The transnational HySkills partnership, with the aforementioned in mind, has identified a clear need that must be addressed: as new green H2 technologies (and associated systems) are adopted, there must be a fully equipped workforce with the ability to work with H2 in a critically safe manner. The H2 transition will result in the creation of many skilled jobs transnationally. Therefore, there will be a need for appropriate safety training, technical competency training and accreditation for those workers moving into the sector (e.g. the manufacture of H2 vehicles, H2 refuelling stations and fuel cell power generators).


More specifically, the following has been identified as being required for the future workforce:

  • A sound knowledge and understanding of the potential hazards of H2 in its various states
  • Knowledge of safety implications involving working with H2.
  • Technical skills.
  • Accredited safety skills


Although universities already focus on higher level skills and knowledge, vocational skills & accreditation relating to fundamental health and safety competence are not widely practiced or easily accessible in the partner locations. Therefore, a specialist curriculum is required to develop the technical abilities and competencies within existing disciplines (mechanical, electrical etc.) and for VET learners in order to upskill the many different sectors who will also be directly impacted by the transition to green H2 utilisation. Given this context, in order to develop the appropriate skills pipeline, research will be carried out by the partners in the relevant locations with stakeholders to directly align skills development with industry needs in this sustainable sector.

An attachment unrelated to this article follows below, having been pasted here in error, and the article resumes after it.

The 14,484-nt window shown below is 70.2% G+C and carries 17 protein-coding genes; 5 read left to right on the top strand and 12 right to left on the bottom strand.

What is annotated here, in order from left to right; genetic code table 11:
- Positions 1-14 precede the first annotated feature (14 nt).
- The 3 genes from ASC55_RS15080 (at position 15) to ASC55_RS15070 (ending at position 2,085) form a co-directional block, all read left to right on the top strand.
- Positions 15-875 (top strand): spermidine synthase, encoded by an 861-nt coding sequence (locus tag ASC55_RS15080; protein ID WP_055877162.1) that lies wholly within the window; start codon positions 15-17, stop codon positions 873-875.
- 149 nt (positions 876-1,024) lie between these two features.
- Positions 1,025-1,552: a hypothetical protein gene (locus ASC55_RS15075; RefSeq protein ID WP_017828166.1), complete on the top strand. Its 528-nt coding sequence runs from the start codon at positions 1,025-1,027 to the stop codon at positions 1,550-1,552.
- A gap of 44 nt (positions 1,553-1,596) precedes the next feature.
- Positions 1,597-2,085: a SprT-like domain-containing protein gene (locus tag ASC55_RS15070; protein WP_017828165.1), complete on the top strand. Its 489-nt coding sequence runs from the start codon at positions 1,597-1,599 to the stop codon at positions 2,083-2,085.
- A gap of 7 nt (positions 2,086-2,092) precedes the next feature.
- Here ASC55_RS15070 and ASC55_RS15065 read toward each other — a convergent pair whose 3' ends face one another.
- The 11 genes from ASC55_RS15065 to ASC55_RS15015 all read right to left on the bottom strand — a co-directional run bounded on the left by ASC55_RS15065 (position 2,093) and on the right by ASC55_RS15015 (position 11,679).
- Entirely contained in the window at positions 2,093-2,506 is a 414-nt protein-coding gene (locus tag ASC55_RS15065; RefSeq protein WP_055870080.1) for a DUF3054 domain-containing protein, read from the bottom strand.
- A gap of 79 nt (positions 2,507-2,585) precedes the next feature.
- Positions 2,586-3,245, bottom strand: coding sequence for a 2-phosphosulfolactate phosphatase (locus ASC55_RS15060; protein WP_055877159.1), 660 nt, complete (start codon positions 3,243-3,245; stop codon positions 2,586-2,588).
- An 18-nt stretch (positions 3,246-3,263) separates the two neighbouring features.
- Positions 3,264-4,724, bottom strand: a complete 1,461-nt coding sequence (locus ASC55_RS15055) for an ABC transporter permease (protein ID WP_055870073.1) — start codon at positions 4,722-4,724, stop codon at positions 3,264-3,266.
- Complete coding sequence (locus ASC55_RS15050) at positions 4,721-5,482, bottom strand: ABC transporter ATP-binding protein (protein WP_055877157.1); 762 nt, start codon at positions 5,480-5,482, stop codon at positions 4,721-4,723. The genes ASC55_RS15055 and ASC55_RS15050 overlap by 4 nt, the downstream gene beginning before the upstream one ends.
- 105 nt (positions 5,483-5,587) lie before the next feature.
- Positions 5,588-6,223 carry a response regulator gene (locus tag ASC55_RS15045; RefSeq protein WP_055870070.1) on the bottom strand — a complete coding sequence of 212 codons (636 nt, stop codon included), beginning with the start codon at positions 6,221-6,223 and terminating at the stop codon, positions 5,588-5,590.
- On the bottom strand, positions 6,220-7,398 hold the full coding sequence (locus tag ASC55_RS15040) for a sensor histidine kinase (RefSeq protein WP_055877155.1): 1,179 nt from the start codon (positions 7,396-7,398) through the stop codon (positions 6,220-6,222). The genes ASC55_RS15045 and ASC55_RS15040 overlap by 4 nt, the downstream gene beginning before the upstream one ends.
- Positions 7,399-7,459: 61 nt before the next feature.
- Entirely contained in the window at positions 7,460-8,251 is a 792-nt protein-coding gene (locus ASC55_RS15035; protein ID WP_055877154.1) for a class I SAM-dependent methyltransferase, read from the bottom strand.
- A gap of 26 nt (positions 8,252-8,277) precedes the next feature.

Funding Quote: 100%

Project Total Grant: € 396,602.00

Funding Programme: Erasmus+



Dublin City College (Ireland)

European Institute for Innovation – Technology (Germany)

Universitetet i Tromsoe – Norges Arktiske Universitet (Norway)

Hellenic Society for the Promotion of Research and Development Methodologies Astiki Etairia (Greece)




Project objectives


The main objectives of the HySkills project are:


To undertake a comparative needs analysis across 5 EU countries to map the relevant safety and technical skills of future workforce in the H2 sector in order to aid the design and development of the HySkills curriculum and learning outcomes.


To enhance the labour market relevance of VET learners by designing a modular training course and practical learning to develop accredited safety skills with the intention of creating a workforce fully equipped to integrate into the H2 sector.


To initially strengthen the key competences of 90 learners through the pilot delivery of the HySkills modular training course within the partner institutions.


To develop and pilot a teacher training programme to 50 teachers and trainers to enable the effective delivery of specialised cross-disciplinary engineering VET.


To introduce modern training delivery methods (interactive case studies, project-based learning) and open access pedagogical resources (e.g. online toolkit) for staff and learners across Europe building capacity for the future H2 workforce.